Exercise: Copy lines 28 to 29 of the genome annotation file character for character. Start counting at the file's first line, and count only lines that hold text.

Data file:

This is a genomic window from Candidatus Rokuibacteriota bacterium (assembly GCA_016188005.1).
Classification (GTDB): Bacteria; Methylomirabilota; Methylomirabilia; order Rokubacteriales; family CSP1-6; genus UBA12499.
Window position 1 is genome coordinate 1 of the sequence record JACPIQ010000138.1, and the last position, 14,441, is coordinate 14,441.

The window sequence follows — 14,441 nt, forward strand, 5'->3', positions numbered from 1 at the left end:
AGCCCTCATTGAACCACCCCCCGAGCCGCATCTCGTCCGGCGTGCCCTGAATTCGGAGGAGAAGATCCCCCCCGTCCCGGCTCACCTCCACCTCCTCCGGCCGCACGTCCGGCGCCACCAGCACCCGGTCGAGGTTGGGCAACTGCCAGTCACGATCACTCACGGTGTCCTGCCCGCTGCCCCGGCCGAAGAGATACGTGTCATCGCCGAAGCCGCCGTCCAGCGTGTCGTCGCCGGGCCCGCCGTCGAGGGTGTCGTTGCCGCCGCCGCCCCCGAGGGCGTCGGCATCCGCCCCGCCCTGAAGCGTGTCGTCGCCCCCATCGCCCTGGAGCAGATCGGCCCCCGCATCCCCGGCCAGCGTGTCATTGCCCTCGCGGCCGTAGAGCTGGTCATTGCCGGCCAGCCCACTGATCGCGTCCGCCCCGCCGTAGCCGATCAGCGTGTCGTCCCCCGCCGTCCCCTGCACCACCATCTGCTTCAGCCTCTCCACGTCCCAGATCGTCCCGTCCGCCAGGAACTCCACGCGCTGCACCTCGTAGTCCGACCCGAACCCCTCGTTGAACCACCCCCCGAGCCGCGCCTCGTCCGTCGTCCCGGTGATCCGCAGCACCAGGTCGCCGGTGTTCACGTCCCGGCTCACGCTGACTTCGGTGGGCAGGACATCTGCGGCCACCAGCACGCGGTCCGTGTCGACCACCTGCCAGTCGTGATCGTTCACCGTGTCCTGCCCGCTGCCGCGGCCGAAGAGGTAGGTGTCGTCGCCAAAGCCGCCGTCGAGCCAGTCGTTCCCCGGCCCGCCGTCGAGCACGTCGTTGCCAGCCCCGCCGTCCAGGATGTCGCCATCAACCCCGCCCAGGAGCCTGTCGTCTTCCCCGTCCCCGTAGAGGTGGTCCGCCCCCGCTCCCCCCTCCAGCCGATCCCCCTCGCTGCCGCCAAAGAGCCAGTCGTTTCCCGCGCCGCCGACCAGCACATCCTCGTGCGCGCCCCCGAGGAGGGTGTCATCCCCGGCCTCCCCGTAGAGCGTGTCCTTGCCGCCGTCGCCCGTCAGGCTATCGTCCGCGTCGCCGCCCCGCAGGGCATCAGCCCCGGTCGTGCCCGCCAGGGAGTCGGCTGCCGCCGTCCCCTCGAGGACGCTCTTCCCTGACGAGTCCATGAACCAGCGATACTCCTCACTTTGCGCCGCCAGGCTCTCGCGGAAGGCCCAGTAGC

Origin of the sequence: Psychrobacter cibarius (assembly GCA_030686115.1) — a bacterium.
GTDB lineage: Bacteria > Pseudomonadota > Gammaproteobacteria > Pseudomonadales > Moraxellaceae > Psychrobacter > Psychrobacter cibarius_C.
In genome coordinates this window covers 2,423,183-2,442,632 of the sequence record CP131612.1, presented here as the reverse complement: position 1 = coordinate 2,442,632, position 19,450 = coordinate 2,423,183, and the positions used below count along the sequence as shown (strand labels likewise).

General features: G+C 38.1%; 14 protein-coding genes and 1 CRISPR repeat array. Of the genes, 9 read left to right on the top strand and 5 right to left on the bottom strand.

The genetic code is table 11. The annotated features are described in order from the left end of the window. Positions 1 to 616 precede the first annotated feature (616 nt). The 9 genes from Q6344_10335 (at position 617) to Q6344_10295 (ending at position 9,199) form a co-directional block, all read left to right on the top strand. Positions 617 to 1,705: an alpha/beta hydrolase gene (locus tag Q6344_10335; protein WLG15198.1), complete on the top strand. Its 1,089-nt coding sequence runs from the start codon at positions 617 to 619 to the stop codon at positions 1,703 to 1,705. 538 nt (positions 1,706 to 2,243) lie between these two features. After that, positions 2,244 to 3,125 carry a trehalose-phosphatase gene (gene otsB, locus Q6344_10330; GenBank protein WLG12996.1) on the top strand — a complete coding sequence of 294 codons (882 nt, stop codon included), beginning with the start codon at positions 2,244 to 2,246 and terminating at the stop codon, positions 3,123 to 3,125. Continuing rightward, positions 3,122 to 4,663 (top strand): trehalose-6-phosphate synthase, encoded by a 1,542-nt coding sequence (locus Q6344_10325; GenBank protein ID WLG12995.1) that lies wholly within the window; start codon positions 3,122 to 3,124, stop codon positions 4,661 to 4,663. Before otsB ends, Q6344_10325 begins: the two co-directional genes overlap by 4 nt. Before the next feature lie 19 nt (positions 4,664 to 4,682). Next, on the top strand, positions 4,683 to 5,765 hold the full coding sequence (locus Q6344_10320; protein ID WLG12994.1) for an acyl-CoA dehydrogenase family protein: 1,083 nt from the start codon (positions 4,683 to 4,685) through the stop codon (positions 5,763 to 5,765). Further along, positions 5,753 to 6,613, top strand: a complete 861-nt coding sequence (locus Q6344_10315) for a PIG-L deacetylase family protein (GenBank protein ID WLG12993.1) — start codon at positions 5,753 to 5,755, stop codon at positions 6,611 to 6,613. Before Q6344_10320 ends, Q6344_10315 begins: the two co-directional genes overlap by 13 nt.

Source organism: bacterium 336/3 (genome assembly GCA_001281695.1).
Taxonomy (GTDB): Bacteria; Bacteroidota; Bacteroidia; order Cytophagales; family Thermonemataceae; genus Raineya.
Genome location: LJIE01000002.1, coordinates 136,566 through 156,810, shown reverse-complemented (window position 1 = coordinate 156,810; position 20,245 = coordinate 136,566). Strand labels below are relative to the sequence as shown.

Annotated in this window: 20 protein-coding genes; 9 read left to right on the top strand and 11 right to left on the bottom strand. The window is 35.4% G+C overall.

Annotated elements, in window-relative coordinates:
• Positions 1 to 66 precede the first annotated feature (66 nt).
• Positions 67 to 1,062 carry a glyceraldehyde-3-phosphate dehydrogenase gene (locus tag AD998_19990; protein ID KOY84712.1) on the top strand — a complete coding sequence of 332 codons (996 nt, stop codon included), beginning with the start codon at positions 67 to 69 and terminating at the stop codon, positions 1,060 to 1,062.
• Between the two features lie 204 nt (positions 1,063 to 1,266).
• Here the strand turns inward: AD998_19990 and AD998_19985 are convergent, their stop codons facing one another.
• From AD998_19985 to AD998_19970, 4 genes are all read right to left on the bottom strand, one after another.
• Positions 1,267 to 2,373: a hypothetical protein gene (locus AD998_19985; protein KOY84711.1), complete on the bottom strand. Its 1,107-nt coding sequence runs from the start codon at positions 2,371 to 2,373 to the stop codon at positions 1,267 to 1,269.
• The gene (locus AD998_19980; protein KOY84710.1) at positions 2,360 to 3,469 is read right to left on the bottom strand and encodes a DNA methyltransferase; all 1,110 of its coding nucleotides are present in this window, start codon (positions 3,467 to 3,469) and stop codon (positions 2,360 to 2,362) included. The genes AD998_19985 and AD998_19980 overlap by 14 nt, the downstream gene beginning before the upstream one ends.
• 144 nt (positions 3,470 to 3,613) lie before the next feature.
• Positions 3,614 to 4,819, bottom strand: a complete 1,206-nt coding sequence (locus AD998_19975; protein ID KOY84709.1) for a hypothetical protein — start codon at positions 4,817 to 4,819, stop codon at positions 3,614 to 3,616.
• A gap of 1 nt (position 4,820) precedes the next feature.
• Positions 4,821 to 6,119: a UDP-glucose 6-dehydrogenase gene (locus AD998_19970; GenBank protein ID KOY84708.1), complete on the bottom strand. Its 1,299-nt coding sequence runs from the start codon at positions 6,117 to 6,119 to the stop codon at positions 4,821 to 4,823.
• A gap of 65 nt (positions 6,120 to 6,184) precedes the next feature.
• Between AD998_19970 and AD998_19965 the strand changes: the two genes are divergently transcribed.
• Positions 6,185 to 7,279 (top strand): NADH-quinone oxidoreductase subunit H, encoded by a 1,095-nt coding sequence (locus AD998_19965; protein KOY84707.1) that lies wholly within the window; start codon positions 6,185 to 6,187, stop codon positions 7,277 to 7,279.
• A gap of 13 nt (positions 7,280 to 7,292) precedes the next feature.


• Between AD998_19970 and AD998_19965 the strand changes: the two genes are divergently transcribed.
• Positions 6,185 to 7,279 (top strand): NADH-quinone oxidoreductase subunit H, encoded by a 1,095-nt coding sequence (locus AD998_19965; protein KOY84707.1) that lies wholly within the window; start codon positions 6,185 to 6,187, stop codon positions 7,277 to 7,279.